I sat down to write this post at 4.30am on a Tuesday morning. It was the first time in months I’d felt any kind of chill in the air, despite it being almost October, for the days are still unseasonably warm here in London. Only those who see the dark hours at this time of year are let in on the secret that winter is closer than you think. If you had suggested to me a month ago that I would be up at this ungodly hour; writing, drinking coffee and listening to the World Service; I would have thought you were mad. And, yet, I was.
It’s a common misconception in our culture that those who get up early are somehow more virtuous, for time moves at the same speed during which ever part of the day you wish to harness. I’ve always found the smugness of those who wear their early rises like a badge of honour extremely annoying for they fail to understand, as those of us who like to stay up late do perfectly, the beauty of night: a midnight walk around the centre of London, perhaps, or a nightcap brandy in an after-hours bar. Despite my predisposition to late nights and languishing in bed until the last possible second, I have been finding the lack of time in my daily routine frustrating. The older I get, the less productive I seem to be in the evenings. No longer am I able to come home, full of energy, and get loads done. These days I tend to cook dinner, collapse in front of the television and remain there until I go to bed.
A couple of weeks ago, scrolling aimlessly through Twitter one typically unproductive evening, I stumbled across an experiment called 21 Early Days. The idea is that you get up at 4.30am for 21 consecutive days to learn to be an early riser (apparently three weeks is the length of time it takes to form a new habit.) I’ve never harboured a particular wish to get up early, but it did occur to me that this would provide me with some extra hours in the day to do all of those things that I never seem to have time for. Writing this blog, for example, which is something that falls by the wayside every time my job gets busy or my motivation wanes.
I won’t lie, getting up at 4.30am, a time I only usually consider when I have an antisocial early morning flight, feels incredibly unnatural. For one thing, nothing in my neighbourhood is open at that time, except for one 24-hour convenience store about a 15-minute walk away. The local shops don’t open until 6am at the earliest, and the cafes a couple of hours after that, so popping out for some bread, or a coffee and croissant, is simply out of the question. Anything you want to eat at that time of the morning has to be brought in the night before. If you live with somebody else, crashing around with pans and noisy kitchen appliances at that time of the morning is probably not the best recipe for domestic harmony, particularly if you live in London where your flat is likely to be the size of a shoebox. This limits your breakfast options somewhat.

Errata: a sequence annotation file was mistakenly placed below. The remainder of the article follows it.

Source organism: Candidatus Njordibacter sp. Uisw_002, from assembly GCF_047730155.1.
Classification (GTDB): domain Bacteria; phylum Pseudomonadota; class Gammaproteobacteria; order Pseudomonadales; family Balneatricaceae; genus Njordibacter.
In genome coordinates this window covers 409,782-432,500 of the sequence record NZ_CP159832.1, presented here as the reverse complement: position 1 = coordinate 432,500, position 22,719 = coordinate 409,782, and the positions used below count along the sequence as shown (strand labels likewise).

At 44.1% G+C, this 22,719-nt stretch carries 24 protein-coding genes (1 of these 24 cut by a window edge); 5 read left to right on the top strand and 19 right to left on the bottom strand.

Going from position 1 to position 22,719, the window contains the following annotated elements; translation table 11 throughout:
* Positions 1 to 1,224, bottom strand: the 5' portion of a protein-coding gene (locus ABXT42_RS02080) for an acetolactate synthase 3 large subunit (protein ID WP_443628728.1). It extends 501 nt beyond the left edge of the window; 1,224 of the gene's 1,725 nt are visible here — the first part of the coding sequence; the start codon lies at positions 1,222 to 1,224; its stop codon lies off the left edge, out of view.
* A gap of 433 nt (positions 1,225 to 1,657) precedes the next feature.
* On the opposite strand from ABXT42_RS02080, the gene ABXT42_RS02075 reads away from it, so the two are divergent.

I had a day off work on Monday, so decided to bake bread. Bread that could be sliced, put in the toaster and buttered easily, soundlessly and without much fuss so early in the morning. Baking bread does not come naturally to me, even Paul Hollywood himself has berated me on my useless kneading technique (when I asked him for advice, he told me to buy a mixer) but I was inspired to do so after attending the launch of Slow Dough by Chris Young of the Real Bread movement; a group of the best bakers in the country who have definitely never been relegated to the operation of a dough hook. This sour cherry and walnut spelt bread was inspired by a fruit and nut bread I tried at the launch and reminds me of the toasted fruit teacakes my grandmother would give us for breakfast as children. The base is a wholemeal, seeded spelt loaf, to which I added dried sour cherries and roughly chopped walnuts. It’s quite a hearty loaf and, toasted with good butter, with a good cup of tea, makes a fabulous breakfast whilst the rest of the world is still asleep.
Sour Cherry and Walnut Spelt Bread
A little butter, for greasing
500g spelt flour
7g instant yeast
1½ tsp crushed sea salt
45g pumpkin seeds
45g sunflower seeds
100g walnuts, roughly chopped
150g dried cherries
45ml olive oil
300ml warm water
Grease a medium loaf tin with butter and set aside. Mix all of the dry ingredients in a large bowl, before adding the olive oil and water. Mix to a shaggy dough and then turn out on to a lightly floured surface and knead for about 10 minutes. Try not to add too much extra flour to the dough during the kneading.
Shape the dough into a loaf shape and place inside the tin. Make some deep gashes in the top with a bread knife and sprinkle over any remaining seeds you have. Put the tin inside a large plastic bag and leave to prove in a warm place for about two hours, until the dough has doubled in size.
Preheat the oven to 220ºc and bake for 20 minutes. Turn down the oven to 200ºc and bake for a further 20 minutes. To tell if the bread is cooked through, it should sound hollow when tapped with your finger. Leave to cool a little in the tin before turning out on to a wire cooling rack.